Lack of relevant Rules and Regulations– It is a widely accepted principle that competition regulators should provide with well-established relevant rules and regulations in order to provide stability and certainty in terms of the interpretation of the law and positively engage with the concerned stakeholders.
The Finance Act 2017 bought an end to COMPAT’s adjudication and merged it with NCLAT. Section 53A of the Competition Act was amended which was the core provision in relation to filing an appeal against the order of CCI. However, the amendment does not touch upon the substantive nature of the provision. Right to appeal under section 53A of the Competition Act was restricted in nature and is only applicable to certain orders of CCI. Appeals cannot be made against the order that does not form part of Section 53A and this lacuna in the provision still persist.
Further, the rules regulations governing the COMPAT and its actions were not scrapped out fully and remain un-amended. The Competition Appellate Tribunal (Form and Fee for Filing an Appeal and Fee for Filing Compensation Applications) Rules 2009, CCI (General) Regulations, 2009 and the Competition Appellate Tribunal (Procedure) Regulations, 2011 are still operating but none of these legislations provide the NCLAT with stage-wise timelines for the efficient fulfilment of the appeal procedure. The Competition Act requires the appeals to be disposed by the tribunal as expeditiously as possible within six (6) months of the date of receipt of the appeal. On the other hand, the Companies Act 2013 requires the NCLAT to dispose the appeals as expeditiously as possible within three (3) months of filing the appeal.
According to author’s personal source, the names of which is being kept anonymous, there is a discrepancy in filing fee as well for filing appeals in the NCLAT against the fees paid in COMPAT for filing fresh appeals. The practitioners in NCLAT have complained that fees charged for competition appeals by NCLAT are according to the Companies Act, 2013 rather than the Competition Appellate Tribunal (Form and Fee for Filing an Appeal and Fee for Filing Compensation Applications) Rules, 2009. Such issues merely complicate the life of all the stakeholders and affect the effective implementation of the step taken up by the government.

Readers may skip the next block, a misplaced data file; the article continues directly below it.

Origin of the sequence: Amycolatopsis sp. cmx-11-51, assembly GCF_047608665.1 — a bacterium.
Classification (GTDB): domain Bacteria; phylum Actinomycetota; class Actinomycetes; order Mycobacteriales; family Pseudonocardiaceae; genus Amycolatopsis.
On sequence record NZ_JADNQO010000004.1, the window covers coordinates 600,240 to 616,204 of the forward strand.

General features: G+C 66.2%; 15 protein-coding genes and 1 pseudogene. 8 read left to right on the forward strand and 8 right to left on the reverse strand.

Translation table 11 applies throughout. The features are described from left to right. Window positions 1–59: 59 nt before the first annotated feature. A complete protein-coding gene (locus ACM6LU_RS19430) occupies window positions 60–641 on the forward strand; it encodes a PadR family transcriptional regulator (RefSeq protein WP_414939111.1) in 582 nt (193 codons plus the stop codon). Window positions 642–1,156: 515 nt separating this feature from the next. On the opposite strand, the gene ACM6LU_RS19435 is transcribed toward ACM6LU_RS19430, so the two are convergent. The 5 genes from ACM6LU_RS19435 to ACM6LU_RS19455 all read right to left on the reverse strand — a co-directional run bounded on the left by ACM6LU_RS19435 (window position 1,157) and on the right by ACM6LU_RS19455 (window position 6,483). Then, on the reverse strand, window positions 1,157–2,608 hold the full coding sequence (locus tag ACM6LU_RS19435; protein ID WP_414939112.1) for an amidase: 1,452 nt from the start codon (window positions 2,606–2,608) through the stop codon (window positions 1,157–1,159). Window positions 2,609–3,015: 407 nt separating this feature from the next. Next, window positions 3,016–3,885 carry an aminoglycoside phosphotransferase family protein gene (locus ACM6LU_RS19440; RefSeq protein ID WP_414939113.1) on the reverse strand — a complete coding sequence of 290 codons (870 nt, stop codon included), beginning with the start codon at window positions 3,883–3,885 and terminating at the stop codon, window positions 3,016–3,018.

There is a need for smooth transition of matters from COMPAT to NCLAT. Amendment to relevant provisions for fresh filings, clarity regarding the timeline of the case to be heard by the NCLAT is the need of the hour. Given the fact, that the already overburdened NCLAT was given responsibility to hear competition appeals as well. It is the duty of the government to provide the administrative machinery for the tribunal with the relevant set of rules and regulation in order to perform effectively.
Competition Law per se is a highly specialized branch and has numerous important principles that are peculiar to this branch. Further, the principles governing the competition law are totally different from that of company law. NCLAT, the tribunal that primarily deals with the company law matters is already overburdened with work and it is unfortunate to see that appeals from the Competition Commission of India’s order will now be heard by NCLAT and not by COMPAT. The move is expected to streamline India’s tribunal-based structure and increase its efficiency through consolidation. However, by doing away with certain appellate tribunals, the Government actions might as well backfire, as the already overburdened tribunals will be made to take up further appeals which will end up adding up to the backlog of these tribunals. The now merged tribunal is faced with lack of resources. Going into the FY18-19, it is the Government’s responsibility to equip the impugned tribunal with the appointment of judicial and technical members. The Government should also lay down a fresh set of guidelines and relevant rules and regulations for the various stakeholders in order to remove the possibility of discrepancy at the procedural stage. Lastly, it is the foremost duty of the tribunal to dispose of the case in timely and efficient manner. The NCLAT has failed to dispose of the cases in an efficient manner and therefore equipping the tribunal with relevant resources mentioned above could help the tribunal in disposing of the case in the most efficient ways.
Therefore, keeping these thoughts in mind, the first year, post the merger of COMPAT with NCLAT does not seem to be in the right direction and until some intervention and efforts are made by the Government, the future of competition law jurisprudence in the country has certainly taken a downhill path.
 Available at, http://lawcommissionofindia.nic.in/reports/Report272.pdf
 Available at, http://lawcommissionofindia.nic.in/reports/Report272.pdf
 Section 53 D of the Competition Act, 2002 [Omitted by the Finance Act, 2017, w.e.f. 26th May, 2017]
 Section 411(3) of The Companies Act, 2013
 Section 18, The Competition Act 2002
 Section 53(B)(5) of the Competition Act, 2002
 RTI application number NCLAT/R/2018/50004
 Section 53(B)(5) of the Competition Act, 2002